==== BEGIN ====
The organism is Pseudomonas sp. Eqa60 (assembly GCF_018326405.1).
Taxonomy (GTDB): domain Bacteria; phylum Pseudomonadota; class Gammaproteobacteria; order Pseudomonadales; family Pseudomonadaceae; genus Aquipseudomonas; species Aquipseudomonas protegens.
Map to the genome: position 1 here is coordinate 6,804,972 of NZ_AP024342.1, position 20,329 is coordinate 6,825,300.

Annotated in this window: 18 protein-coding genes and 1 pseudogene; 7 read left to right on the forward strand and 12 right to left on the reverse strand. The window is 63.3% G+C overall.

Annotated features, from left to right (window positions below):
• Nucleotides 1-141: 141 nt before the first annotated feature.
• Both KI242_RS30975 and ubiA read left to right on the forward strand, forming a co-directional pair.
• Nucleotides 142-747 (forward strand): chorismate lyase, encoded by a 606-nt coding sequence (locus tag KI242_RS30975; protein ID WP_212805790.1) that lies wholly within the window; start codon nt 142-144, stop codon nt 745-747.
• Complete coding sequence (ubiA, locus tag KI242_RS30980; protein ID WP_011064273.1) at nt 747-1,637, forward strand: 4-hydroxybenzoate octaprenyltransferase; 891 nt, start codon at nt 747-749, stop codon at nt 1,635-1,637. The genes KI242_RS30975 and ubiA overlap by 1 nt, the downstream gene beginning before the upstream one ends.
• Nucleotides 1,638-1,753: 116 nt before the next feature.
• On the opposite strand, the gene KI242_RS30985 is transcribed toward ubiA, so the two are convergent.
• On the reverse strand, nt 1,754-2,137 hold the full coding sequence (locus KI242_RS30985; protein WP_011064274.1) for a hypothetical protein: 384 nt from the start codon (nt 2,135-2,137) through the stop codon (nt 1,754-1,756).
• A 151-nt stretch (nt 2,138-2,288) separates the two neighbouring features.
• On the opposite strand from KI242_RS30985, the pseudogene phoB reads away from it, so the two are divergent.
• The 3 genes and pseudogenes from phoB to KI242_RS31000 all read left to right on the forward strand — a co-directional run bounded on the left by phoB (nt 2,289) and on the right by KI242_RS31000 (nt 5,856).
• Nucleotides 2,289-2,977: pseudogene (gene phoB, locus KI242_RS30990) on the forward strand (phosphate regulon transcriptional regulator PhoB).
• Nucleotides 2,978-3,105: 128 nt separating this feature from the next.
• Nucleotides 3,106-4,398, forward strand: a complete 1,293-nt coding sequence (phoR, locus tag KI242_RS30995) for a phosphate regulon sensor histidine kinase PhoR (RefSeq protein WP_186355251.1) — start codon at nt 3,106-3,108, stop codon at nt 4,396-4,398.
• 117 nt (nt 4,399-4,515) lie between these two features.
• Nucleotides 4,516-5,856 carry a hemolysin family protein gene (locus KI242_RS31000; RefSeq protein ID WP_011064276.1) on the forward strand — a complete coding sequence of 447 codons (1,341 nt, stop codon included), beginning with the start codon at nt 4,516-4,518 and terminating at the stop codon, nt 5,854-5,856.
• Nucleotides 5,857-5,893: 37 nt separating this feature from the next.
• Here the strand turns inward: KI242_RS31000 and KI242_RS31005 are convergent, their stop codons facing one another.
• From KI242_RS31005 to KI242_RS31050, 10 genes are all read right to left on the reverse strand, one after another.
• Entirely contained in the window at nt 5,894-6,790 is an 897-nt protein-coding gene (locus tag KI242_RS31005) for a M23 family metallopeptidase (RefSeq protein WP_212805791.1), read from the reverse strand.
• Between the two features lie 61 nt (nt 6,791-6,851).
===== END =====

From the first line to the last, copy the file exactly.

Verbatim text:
The organism is Pseudomonas sp. Eqa60 (assembly GCF_018326405.1).
Taxonomy (GTDB): domain Bacteria; phylum Pseudomonadota; class Gammaproteobacteria; order Pseudomonadales; family Pseudomonadaceae; genus Aquipseudomonas; species Aquipseudomonas protegens.
Map to the genome: position 1 here is coordinate 6,804,972 of NZ_AP024342.1, position 20,329 is coordinate 6,825,300.

Annotated in this window: 18 protein-coding genes and 1 pseudogene; 7 read left to right on the forward strand and 12 right to left on the reverse strand. The window is 63.3% G+C overall.

Annotated features, from left to right (window positions below):
• Nucleotides 1-141: 141 nt before the first annotated feature.
• Both KI242_RS30975 and ubiA read left to right on the forward strand, forming a co-directional pair.
• Nucleotides 142-747 (forward strand): chorismate lyase, encoded by a 606-nt coding sequence (locus tag KI242_RS30975; protein ID WP_212805790.1) that lies wholly within the window; start codon nt 142-144, stop codon nt 745-747.
• Complete coding sequence (ubiA, locus tag KI242_RS30980; protein ID WP_011064273.1) at nt 747-1,637, forward strand: 4-hydroxybenzoate octaprenyltransferase; 891 nt, start codon at nt 747-749, stop codon at nt 1,635-1,637. The genes KI242_RS30975 and ubiA overlap by 1 nt, the downstream gene beginning before the upstream one ends.
• Nucleotides 1,638-1,753: 116 nt before the next feature.
• On the opposite strand, the gene KI242_RS30985 is transcribed toward ubiA, so the two are convergent.
• On the reverse strand, nt 1,754-2,137 hold the full coding sequence (locus KI242_RS30985; protein WP_011064274.1) for a hypothetical protein: 384 nt from the start codon (nt 2,135-2,137) through the stop codon (nt 1,754-1,756).
• A 151-nt stretch (nt 2,138-2,288) separates the two neighbouring features.
• On the opposite strand from KI242_RS30985, the pseudogene phoB reads away from it, so the two are divergent.
• The 3 genes and pseudogenes from phoB to KI242_RS31000 all read left to right on the forward strand — a co-directional run bounded on the left by phoB (nt 2,289) and on the right by KI242_RS31000 (nt 5,856).
• Nucleotides 2,289-2,977: pseudogene (gene phoB, locus KI242_RS30990) on the forward strand (phosphate regulon transcriptional regulator PhoB).
• Nucleotides 2,978-3,105: 128 nt separating this feature from the next.
• Nucleotides 3,106-4,398, forward strand: a complete 1,293-nt coding sequence (phoR, locus tag KI242_RS30995) for a phosphate regulon sensor histidine kinase PhoR (RefSeq protein WP_186355251.1) — start codon at nt 3,106-3,108, stop codon at nt 4,396-4,398.
• 117 nt (nt 4,399-4,515) lie between these two features.
• Nucleotides 4,516-5,856 carry a hemolysin family protein gene (locus KI242_RS31000; RefSeq protein ID WP_011064276.1) on the forward strand — a complete coding sequence of 447 codons (1,341 nt, stop codon included), beginning with the start codon at nt 4,516-4,518 and terminating at the stop codon, nt 5,854-5,856.
• Nucleotides 5,857-5,893: 37 nt separating this feature from the next.
• Here the strand turns inward: KI242_RS31000 and KI242_RS31005 are convergent, their stop codons facing one another.
• From KI242_RS31005 to KI242_RS31050, 10 genes are all read right to left on the reverse strand, one after another.
• Entirely contained in the window at nt 5,894-6,790 is an 897-nt protein-coding gene (locus tag KI242_RS31005) for a M23 family metallopeptidase (RefSeq protein WP_212805791.1), read from the reverse strand.
• Between the two features lie 61 nt (nt 6,791-6,851).